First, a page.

Sukriti YJ: Ooh, aren’t loathsome villains the best? It’s one of my writerly dreams to create someone as despicable as Gabbar Singh, Langda Tyagi, or Baron Vladimir Harkonnen.

Nik came together piece by piece. He is, unfortunately, based on someone I know. His devious, strategic character was also helped by feedback from beta readers. Finally, the way Nik’s father treats his mother is such a big part of how Nik treats Aunum, and I still dislike him for it.

TBE: There’s clearly an undercurrent celebrating the preservation of regional Indian history and pushing back against cultural exploitation. Was delivering those themes important to you?

Sukriti YJ: Yes. I relate a lot to Aunum Pal, our heroine, and her drive for rediscovering Indian history. I too spent some years living abroad, visiting world museums, and–oddly–that’s when my real fascination with Indian history began. I realised what a legacy, what a wealth of stories we’ve inherited. It became my goal to make them known. We can only protect what we know.

TBE: The action sequences in Gold Digger are wildly cinematic. Did you visualize or storyboard some of the big set pieces like the Buddhist cave infiltrations?

Sukriti YJ: That’s a very insightful question. This novel was birthed out of a screenplay, which helped develop action set pieces like the one set in the Saptaparni Buddhist caves.

Writing a story out as a screenplay doesn’t always allow for very deep insight into character motivations, but I didn’t mind that particularly for this novel. The goal was to write something nimble, speedy, and fun.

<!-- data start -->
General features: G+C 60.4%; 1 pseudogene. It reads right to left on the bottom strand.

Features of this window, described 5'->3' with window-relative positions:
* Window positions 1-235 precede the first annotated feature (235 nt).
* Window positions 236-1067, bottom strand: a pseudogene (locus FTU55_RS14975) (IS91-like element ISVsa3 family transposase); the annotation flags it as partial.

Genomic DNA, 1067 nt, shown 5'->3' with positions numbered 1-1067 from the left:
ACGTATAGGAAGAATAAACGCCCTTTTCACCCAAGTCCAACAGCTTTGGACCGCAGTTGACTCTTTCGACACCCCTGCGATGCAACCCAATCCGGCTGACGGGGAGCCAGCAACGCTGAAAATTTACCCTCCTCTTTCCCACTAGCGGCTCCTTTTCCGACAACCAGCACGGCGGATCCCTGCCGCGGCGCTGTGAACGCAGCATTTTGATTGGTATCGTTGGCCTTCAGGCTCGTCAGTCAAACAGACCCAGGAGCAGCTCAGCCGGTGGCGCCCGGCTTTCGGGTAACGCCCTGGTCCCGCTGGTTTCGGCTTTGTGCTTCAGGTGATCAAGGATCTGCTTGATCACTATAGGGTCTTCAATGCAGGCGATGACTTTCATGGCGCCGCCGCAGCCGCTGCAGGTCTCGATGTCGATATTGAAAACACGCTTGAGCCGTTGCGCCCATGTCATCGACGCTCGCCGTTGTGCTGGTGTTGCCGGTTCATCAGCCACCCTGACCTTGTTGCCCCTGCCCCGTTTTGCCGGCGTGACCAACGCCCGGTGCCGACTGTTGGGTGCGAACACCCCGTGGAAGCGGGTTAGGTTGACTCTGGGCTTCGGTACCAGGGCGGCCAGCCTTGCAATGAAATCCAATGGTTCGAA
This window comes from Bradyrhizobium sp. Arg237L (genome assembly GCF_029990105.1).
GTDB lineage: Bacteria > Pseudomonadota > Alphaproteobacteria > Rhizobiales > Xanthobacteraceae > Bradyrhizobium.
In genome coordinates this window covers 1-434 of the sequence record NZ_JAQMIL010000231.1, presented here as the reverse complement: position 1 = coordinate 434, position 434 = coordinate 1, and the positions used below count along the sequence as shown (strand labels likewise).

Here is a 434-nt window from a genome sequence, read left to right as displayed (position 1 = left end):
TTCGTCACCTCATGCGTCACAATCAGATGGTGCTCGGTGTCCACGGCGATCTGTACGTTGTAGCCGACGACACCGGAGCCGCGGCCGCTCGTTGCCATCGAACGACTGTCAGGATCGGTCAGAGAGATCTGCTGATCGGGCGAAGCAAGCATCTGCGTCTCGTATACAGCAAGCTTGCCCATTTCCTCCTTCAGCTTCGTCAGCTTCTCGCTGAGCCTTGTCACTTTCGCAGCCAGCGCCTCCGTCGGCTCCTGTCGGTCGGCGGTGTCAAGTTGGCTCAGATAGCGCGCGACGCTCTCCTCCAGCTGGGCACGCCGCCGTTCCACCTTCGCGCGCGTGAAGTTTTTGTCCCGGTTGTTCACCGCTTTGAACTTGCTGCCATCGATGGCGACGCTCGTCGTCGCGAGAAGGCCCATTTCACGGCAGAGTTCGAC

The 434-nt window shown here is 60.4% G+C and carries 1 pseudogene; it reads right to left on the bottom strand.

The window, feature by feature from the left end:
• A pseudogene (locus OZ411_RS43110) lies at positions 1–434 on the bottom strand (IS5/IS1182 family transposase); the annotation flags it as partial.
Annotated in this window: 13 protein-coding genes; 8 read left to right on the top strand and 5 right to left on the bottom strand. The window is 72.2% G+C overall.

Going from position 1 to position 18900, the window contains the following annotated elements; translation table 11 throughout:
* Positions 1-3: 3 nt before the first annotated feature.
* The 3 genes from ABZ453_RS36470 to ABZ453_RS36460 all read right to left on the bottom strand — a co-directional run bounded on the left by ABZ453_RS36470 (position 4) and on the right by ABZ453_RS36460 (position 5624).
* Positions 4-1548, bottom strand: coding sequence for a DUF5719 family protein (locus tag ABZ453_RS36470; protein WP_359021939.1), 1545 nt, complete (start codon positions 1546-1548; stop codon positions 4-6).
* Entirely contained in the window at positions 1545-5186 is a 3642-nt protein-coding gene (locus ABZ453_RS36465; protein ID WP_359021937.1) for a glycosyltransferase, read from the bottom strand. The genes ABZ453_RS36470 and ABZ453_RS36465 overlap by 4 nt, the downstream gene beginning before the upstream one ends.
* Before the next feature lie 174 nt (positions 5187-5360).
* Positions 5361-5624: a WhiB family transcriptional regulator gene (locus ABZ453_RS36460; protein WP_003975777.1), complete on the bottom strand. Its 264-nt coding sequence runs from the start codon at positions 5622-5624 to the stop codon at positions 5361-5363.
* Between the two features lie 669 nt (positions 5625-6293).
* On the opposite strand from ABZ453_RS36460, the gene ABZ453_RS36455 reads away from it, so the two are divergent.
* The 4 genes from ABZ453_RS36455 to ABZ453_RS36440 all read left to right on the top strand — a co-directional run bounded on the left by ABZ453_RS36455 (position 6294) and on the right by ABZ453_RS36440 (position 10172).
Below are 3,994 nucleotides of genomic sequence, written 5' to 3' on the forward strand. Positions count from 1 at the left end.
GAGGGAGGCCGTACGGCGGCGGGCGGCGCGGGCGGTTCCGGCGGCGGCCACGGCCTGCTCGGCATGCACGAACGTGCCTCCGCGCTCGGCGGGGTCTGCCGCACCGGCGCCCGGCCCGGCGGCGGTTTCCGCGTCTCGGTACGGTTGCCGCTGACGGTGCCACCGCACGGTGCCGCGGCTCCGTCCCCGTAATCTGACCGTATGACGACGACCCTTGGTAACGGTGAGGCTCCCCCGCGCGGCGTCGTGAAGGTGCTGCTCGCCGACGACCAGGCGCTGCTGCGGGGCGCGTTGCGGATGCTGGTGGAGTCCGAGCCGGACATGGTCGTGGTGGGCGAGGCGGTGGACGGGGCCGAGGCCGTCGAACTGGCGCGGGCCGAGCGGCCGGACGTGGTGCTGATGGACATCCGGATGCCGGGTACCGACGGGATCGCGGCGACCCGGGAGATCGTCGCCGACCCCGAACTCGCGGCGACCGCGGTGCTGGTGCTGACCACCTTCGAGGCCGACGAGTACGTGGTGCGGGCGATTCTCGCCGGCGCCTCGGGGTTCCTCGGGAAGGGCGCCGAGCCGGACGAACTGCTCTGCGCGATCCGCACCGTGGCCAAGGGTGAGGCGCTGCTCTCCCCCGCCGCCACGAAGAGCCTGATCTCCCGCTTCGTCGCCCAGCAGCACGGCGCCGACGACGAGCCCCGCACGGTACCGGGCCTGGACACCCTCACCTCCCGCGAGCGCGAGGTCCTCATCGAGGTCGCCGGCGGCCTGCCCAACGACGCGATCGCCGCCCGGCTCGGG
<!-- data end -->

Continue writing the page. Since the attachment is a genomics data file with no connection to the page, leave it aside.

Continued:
TBE: What were some of the biggest creative challenges you faced in plotting out the riddles, challenges, and ancient mysteries surrounding the Son Bhandar treasure?

Frankly, the biggest challenge was deciding what to exclude: there are so many historical gems in Rajgir, and I couldn’t fit all of them into the book. The mighty and ancient battle arena of warrior-king Jarasandh is also in Rajgir, for instance. An earlier draft of the novel used that location, but eventually, I had to let it go.

And I don’t speak Sanskrit so figuring out a Sanskrit-based riddle was also a wonderful challenge.

TBE: Aunum and Prateek’s relationship seems clearly primed to continue developing across future adventures. If so, can you tease what sorts of expeditions you might have in mind for them next?

Sukriti YJ: My favourite question! I’m so excited for Aunum and Prateek to set off on their next adventure, but all I can say about that at the moment is that they will soon be heading south.

TBE: For readers who devoured Gold Digger, what are some other adventure novels or franchises you’d recommend while they await the sequel?

Sukriti YJ: Way to Dusty Death by Alistair MacLeanis a fantastic adventure novel about an F-1 racer. I’ve just started reading a new series called The Mahabharata Quest: The Alexander Secret which seems quite interesting so far: a blend of Indian and Persian histories.

TBE: The book has such a distinctive blend of tones – thrilling action, romance, comedy, spirituality. How did you find the right balance in your writing style?

Sukriti YJ: What I write straddles all these genres because that’s what I watch or read too: books like The Da Vinci Code, and films like The Mummy series. Unconsciously, I’m mimicking them.

A shoutout here to my younger sister, Sonika, who came up with the title Gold Digger. Somehow, that tongue-in-cheek pun perfectly fit the tone of this book.

TBE: Now that Gold Digger is out in the world, what has the experience been like for you as a debut author starting a new adventure series? Have you been surprised by any of the reactions?

Sukriti YJ: It’s been heart-warming and surprisingly easy, thanks to communities like yours at The Bookish Elf. It’s been wonderful to connect with readers through Instagram, and I hope more reach out to me if they’re reading this interview.